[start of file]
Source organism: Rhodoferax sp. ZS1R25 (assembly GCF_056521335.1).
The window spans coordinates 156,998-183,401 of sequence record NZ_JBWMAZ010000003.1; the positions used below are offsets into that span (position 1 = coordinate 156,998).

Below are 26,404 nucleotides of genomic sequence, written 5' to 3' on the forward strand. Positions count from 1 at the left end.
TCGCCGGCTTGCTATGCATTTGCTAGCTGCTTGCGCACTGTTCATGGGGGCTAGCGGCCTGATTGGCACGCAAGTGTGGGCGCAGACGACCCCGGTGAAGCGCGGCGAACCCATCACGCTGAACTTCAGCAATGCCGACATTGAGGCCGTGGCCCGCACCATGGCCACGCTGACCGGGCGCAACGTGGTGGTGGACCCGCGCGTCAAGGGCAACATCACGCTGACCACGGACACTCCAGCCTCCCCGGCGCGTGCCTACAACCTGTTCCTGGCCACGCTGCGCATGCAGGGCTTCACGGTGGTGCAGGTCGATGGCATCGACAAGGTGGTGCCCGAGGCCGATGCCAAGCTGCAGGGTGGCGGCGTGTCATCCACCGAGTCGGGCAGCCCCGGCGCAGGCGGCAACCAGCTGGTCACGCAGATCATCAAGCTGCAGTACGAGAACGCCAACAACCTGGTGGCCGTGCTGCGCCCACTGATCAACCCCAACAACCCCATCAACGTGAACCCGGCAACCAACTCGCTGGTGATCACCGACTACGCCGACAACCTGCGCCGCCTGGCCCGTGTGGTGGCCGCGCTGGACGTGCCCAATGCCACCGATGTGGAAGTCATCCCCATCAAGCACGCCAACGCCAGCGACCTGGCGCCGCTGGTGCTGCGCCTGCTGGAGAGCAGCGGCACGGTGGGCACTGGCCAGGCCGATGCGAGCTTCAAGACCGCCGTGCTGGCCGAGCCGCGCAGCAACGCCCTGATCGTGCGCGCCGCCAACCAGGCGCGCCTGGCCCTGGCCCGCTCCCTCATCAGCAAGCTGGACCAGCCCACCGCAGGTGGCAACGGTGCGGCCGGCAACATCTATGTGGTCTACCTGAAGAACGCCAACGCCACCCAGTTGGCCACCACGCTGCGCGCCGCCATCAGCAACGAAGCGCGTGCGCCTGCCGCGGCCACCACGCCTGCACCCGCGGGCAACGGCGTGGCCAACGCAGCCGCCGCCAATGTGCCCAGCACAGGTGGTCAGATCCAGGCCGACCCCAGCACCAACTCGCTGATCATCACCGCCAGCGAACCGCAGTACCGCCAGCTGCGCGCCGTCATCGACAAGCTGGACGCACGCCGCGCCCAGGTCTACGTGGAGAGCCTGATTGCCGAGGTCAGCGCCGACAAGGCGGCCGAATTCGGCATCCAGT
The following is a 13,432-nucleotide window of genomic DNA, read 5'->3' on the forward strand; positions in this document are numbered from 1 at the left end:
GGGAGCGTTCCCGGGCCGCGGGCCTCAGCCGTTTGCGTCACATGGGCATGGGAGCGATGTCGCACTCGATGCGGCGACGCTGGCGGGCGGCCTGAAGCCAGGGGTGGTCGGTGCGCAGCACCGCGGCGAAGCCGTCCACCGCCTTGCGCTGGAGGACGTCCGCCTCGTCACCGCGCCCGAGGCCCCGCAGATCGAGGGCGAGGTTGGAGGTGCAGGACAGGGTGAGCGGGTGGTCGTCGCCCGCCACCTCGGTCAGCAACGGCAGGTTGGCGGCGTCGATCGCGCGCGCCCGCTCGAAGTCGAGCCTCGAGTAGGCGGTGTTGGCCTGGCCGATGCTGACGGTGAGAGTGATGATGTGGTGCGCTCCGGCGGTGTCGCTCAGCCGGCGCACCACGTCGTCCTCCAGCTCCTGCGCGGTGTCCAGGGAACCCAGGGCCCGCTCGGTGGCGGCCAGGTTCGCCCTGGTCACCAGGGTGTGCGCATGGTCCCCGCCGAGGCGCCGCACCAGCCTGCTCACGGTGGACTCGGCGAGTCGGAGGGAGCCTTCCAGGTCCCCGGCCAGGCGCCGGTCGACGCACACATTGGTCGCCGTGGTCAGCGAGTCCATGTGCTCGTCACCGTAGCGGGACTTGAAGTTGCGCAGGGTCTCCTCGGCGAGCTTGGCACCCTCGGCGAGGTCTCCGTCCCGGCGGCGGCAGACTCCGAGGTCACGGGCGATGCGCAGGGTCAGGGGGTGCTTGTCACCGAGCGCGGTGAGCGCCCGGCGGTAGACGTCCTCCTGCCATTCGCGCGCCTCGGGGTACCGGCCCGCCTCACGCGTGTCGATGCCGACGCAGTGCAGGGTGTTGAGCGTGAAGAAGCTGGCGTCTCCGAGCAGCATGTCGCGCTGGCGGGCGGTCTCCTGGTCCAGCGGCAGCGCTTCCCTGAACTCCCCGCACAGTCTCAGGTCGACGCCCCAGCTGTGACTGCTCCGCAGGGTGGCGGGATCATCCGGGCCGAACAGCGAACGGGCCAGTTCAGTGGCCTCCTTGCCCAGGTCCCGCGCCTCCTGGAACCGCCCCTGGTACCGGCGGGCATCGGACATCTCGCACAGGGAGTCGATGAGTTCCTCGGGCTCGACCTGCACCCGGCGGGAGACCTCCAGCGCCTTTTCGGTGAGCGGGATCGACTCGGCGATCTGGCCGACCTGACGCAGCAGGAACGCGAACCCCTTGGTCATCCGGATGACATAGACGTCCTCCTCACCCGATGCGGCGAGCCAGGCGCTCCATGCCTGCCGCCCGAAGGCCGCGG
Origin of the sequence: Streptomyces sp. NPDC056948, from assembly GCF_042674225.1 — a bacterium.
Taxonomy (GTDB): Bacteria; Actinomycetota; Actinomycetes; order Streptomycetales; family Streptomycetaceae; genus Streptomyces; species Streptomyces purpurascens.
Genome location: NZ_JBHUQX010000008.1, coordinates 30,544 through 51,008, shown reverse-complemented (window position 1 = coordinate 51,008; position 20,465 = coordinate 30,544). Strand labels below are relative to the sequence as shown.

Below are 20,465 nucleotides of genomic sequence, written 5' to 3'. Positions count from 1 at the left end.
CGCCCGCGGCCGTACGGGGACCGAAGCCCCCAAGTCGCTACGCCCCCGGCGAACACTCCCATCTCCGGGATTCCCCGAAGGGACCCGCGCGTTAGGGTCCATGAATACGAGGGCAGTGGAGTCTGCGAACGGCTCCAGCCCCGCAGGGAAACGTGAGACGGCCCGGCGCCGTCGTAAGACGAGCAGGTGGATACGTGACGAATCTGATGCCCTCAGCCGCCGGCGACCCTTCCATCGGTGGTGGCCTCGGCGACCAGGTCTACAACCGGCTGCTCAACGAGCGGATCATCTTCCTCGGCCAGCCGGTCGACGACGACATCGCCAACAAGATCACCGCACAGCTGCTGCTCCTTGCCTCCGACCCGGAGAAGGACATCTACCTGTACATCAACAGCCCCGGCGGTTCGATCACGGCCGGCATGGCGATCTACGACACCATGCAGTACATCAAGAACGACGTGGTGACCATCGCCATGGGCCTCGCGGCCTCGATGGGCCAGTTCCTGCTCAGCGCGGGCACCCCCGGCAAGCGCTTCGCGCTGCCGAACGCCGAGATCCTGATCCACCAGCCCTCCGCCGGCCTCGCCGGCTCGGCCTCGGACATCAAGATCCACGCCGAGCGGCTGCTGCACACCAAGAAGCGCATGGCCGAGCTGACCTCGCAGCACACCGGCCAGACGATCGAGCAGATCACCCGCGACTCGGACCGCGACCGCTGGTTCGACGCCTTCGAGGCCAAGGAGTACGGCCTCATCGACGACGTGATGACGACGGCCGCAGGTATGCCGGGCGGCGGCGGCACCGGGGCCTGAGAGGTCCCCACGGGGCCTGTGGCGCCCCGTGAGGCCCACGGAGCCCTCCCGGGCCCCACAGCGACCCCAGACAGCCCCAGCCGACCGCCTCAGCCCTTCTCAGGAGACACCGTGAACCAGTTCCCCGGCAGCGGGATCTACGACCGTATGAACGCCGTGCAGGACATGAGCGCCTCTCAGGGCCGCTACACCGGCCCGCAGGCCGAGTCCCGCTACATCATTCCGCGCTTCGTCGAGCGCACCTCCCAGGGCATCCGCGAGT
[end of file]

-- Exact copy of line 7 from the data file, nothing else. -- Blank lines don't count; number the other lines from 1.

Origin of the sequence: Streptomyces sp. NPDC056948, from assembly GCF_042674225.1 — a bacterium.